As part of her role with UNICEF, Shakira visited Bangladesh in December 2007, going to help the victims of Cyclone SIDR. For three days, she visited schools built by UNICEF to help children affected by the disaster and participated in the distribution of family kits and warm clothes. She said that little was left of the school she visited in the village of Mirzapur, but it still provided an "oasis" for the children.
"I am more convinced than ever that education is the key to so many of the difficulties that our children face in countries like mine or in developing countries like this one. It's the key to a better and safer world," she said at the time.
Over the next seven years, Shakira would continue to raise funds and awareness for the causes that most affect children around the world. After entering into a relationship with the Spanish football player Gerard Piqué, the two became expectant parents for the first time in 2012, and Shakira used her own pregnancy as another opportunity to help babies less fortunate that her own.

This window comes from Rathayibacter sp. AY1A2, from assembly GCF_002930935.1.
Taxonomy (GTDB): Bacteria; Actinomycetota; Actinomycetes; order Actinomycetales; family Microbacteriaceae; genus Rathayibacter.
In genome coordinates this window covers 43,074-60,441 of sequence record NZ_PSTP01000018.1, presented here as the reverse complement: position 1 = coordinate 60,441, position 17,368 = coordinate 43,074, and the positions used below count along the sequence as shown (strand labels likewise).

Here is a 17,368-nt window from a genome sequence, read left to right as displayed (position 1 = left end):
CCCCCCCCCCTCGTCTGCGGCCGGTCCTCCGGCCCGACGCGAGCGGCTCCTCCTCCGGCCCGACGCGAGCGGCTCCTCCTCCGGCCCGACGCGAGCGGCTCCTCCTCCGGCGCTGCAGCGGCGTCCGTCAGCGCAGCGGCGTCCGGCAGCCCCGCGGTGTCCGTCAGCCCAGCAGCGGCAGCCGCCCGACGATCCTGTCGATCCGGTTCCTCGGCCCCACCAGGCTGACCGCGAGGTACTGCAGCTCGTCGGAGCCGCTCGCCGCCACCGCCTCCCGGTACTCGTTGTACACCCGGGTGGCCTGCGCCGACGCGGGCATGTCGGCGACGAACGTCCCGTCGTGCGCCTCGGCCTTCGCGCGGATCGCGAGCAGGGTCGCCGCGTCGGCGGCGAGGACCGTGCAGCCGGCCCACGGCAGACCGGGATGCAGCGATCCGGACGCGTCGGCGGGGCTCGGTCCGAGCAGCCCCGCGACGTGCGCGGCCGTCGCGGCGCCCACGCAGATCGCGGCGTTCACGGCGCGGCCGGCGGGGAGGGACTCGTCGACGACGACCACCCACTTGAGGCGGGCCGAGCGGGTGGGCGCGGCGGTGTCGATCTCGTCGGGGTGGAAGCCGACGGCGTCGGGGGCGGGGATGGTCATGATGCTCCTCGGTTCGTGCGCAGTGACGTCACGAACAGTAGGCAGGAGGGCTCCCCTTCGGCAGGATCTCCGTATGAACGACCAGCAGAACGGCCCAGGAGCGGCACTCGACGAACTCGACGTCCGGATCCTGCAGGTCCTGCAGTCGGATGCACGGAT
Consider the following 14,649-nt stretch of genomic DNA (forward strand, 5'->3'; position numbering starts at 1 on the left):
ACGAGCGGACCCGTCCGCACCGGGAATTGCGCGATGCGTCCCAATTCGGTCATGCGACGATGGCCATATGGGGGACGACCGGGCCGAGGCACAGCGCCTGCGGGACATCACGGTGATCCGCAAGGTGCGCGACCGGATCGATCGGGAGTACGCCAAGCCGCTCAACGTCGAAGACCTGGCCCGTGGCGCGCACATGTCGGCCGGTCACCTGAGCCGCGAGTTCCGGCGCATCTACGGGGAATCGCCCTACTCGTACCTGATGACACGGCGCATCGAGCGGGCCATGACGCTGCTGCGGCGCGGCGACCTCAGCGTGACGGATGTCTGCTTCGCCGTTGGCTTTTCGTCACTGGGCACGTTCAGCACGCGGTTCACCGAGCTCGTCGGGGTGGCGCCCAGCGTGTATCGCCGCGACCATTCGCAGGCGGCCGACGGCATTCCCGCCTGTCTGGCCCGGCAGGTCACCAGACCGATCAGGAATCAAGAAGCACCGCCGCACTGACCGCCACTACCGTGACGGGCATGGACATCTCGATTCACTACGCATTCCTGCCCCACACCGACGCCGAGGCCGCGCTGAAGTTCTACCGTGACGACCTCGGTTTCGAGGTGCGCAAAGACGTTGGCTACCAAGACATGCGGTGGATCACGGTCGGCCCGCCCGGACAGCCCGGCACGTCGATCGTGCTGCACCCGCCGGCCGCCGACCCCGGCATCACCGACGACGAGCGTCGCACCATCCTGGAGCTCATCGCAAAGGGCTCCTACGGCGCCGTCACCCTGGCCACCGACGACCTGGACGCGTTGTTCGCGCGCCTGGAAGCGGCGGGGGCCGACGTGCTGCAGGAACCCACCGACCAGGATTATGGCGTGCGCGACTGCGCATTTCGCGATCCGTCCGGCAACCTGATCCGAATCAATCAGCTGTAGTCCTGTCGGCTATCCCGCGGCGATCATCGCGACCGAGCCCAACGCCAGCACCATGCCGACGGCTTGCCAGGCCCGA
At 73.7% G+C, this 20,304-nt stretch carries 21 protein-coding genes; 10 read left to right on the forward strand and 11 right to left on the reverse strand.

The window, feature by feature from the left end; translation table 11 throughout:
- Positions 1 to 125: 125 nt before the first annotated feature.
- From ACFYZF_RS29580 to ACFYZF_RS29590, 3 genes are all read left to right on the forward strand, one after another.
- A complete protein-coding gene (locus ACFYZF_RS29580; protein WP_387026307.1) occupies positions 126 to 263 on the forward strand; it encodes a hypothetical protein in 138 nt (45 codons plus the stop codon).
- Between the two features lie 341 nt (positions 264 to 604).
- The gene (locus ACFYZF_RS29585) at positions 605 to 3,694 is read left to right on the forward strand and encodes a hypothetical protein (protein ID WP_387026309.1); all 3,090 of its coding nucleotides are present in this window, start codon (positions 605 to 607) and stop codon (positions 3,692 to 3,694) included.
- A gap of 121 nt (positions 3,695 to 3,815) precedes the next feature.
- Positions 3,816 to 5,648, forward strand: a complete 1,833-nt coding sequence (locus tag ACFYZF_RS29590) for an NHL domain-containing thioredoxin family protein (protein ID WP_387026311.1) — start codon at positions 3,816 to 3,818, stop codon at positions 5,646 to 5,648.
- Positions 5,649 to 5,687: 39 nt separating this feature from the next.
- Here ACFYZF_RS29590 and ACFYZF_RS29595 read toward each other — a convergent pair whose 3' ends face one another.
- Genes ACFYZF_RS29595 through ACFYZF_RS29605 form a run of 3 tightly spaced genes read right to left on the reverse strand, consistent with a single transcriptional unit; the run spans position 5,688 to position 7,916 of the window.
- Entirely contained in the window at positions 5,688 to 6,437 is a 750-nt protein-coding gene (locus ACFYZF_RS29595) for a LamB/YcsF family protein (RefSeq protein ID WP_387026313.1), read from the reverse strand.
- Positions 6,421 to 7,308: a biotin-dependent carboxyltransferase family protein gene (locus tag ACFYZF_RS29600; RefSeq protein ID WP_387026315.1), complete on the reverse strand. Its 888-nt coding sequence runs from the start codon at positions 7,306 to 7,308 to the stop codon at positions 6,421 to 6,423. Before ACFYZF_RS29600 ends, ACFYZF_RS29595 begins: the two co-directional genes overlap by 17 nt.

“Gerard and I had the idea of putting together a different kind of baby shower to celebrate the birth of our first baby--we wanted to give something to other parents and babies around the world who live in conditions of extreme poverty and vulnerability, but whose lives can be improved greatly by small contributions from others. Having worked with UNICEF in the past and knowing the kind of reach and expertise that they have in these areas, we worked together to launch a baby shower campaign in which people could buy ‘inspired gifts’ comprised of life-saving items to help babies around the world survive and thrive.”